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Distribution of Class B and Class A β-Lactamases in Clinical Strains of Pseudomonas aeruginosa: Comparison of Phenotypic Methods and High-Resolution Melting Analysis (HRMA) Assay

Authors Dehbashi S, Tahmasebi H, Alikhani MY, Keramat F, Arabestani MR

Received 30 March 2020

Accepted for publication 18 June 2020

Published 30 June 2020 Volume 2020:13 Pages 2037—2052

DOI https://doi.org/10.2147/IDR.S255292

Checked for plagiarism Yes

Review by Single anonymous peer review

Peer reviewer comments 3

Editor who approved publication: Professor Suresh Antony


Sanaz Dehbashi,1 Hamed Tahmasebi,2 Mohammad Yousef Alikhani,1 Fariba Keramat,3 Mohammad Reza Arabestani1,4

1Microbiology Department, Faculty of Medicine, Hamadan University of Medical Sciences, Hamadan, Iran; 2Microbiology Department, Faculty of Medicine, Zahedan University of Medical Sciences, Zahedan, Iran; 3Brucellosis Research Center, Faculty of Medicine, Hamadan University of Medical Sciences, Hamadan, Iran; 4Nutrition Health Research Center, Hamadan University of Medical Sciences, Hamadan, Iran

Correspondence: Mohammad Reza Arabestani
Department of Microbiology, Faculty of Medicine, Hamadan University of Medical Sciences, Hamadan, Iran
Tel +989 188662009
Email mohammad.arabestani@gmail.com

Background: There are various phenotypic methods for identifying class B and class A β-lactamase enzymes in Pseudomonas aeruginosa. The purpose of this study was to compare the sensitivity and specificity of different phenotypic methods with HRMA assay to detect β-lactamase-producing P. aeruginosa strains.
Methods: Eighty-eight of P. aeruginosa isolates were collected from different specimens. Conventional double-disk test (DDT) and EDTA-imipenem microbiological (EIM) were performed to detect ESBL and MBL-producing strains, respectively. Meanwhile, the Modified Hodge test and Carba-NP test were performed on all carbapenem-resistant strains. HRMA method and sensitivity and specificity of primers were determined based on the melt curve temperature range. In all comparisons, PCR was considered as the gold standard.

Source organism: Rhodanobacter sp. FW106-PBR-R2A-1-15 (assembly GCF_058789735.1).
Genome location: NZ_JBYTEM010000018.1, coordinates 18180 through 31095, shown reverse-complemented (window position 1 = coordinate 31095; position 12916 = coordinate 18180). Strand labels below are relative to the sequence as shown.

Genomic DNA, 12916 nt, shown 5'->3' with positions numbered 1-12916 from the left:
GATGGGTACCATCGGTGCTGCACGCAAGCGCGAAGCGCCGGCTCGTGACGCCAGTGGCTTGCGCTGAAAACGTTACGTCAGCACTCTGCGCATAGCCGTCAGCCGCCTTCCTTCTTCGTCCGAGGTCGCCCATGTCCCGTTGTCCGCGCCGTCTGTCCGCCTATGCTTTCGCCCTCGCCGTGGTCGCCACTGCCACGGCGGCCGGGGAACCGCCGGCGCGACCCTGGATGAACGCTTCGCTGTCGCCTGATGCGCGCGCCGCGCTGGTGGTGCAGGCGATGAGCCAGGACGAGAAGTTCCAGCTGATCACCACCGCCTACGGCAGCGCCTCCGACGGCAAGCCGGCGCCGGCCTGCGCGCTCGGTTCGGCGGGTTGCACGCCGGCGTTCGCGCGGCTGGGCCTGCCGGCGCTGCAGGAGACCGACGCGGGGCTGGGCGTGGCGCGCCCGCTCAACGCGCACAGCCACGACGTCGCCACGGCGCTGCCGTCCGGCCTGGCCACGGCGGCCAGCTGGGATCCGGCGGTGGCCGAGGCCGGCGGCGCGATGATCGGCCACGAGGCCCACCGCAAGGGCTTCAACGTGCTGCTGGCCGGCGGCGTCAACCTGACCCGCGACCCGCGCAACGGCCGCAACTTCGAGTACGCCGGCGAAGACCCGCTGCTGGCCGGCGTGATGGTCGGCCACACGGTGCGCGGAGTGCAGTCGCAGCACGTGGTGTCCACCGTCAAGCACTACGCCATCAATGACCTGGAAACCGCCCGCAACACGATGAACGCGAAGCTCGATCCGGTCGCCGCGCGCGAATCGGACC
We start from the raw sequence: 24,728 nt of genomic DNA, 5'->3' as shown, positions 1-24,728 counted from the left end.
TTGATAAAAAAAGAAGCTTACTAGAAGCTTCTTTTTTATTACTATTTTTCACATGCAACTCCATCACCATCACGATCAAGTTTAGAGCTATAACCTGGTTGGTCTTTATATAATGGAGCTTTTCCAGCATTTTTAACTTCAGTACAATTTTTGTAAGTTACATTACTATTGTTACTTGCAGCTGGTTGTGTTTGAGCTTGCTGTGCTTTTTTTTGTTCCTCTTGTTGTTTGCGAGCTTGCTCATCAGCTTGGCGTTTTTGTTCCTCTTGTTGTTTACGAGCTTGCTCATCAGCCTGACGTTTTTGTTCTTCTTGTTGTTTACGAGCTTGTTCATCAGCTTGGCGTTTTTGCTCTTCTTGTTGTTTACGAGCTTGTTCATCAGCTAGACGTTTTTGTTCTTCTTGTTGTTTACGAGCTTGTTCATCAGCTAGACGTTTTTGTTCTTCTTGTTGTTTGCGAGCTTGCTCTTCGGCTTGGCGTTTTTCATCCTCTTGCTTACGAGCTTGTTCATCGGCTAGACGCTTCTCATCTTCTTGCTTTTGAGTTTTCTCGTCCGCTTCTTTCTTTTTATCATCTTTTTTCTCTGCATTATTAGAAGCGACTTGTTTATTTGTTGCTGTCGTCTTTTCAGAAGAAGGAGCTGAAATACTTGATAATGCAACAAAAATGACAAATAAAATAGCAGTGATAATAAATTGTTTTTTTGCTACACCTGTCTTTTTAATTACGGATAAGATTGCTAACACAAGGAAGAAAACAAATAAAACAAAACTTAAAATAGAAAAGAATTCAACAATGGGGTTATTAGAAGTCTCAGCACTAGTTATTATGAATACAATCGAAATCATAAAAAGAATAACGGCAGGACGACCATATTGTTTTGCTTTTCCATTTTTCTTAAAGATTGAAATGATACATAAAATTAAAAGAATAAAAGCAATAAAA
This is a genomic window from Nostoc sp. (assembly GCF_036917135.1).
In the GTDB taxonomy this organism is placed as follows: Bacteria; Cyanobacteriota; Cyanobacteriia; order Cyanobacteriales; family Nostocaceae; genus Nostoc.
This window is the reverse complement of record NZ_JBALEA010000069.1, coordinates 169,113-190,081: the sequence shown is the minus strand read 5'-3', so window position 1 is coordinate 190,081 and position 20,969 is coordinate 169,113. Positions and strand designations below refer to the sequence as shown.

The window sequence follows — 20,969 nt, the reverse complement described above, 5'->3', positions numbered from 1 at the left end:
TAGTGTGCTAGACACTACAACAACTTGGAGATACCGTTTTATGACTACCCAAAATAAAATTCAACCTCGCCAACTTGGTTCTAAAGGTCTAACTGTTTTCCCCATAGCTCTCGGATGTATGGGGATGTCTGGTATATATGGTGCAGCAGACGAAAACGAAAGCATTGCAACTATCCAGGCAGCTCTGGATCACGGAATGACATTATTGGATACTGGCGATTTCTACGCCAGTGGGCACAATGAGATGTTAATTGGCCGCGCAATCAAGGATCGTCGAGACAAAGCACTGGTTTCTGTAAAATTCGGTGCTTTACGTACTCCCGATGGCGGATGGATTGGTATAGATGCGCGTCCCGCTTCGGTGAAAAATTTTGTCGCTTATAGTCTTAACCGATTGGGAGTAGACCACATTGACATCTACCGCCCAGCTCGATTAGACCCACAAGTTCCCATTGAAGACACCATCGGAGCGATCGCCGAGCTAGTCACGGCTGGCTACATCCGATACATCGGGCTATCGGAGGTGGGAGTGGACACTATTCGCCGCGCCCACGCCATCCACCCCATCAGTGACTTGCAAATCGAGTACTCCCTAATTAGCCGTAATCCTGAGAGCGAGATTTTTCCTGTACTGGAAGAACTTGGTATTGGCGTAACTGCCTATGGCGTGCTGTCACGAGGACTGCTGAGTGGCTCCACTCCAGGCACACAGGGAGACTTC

Results: Of the 402 isolates collected from different clinical specimens, 88 isolates of P. aeruginosa were identified. However, 43 strains were (48.88%) ESBL-producing, and 7 strains (7.95%) were MBL-producing. Also, using the Modified Hodge test and Carba-NP method, 11 (12.5%) and 19 (21.59%) strains were carbapenemase-producing, respectively. The results of the HRMA test revealed that genes coding for blaSHV, blaTEM, blaKPC, blaIMP, blaVIM, and blaGES were detected in 44.31%, 22.72%, 13.63%, 14.7%, 5.6%, and 2.27% of P. aeruginosa isolates. Nonetheless, for blaKPC and blaGES genes, sensitivity and specificity of the Carba-NP test were 90.47%, 94.87%, and 83.36%, 94.80%, respectively. However, sensitivity and specificity of MHT was 91.66%, 98.70%, and 77.77%, 96.42%, respectively. For blaSHV and blaTEM genes, sensitivity and specificity of DDT were 95.55%, 95.55%, and 86%, 83.50%, respectively. However, sensitivity and specificity of EMI were 77.77%, 97.59%, and 91.66%, 97.43% for blaVIM and blaIMP, respectively.
Conclusion: The HRMA is a powerful, accurate, closed-tube, rapid method for detecting β-lactamase genes in P. aeruginosa. The high sensitivity and specificity of this method, along with phenotypic tests, play a useful role in increasing the predictive value of clinical reports.

Keywords: Pseudomonas aeruginosa, high-resolution melting curve analysis, HRMA, β-lactamases, drug resistance

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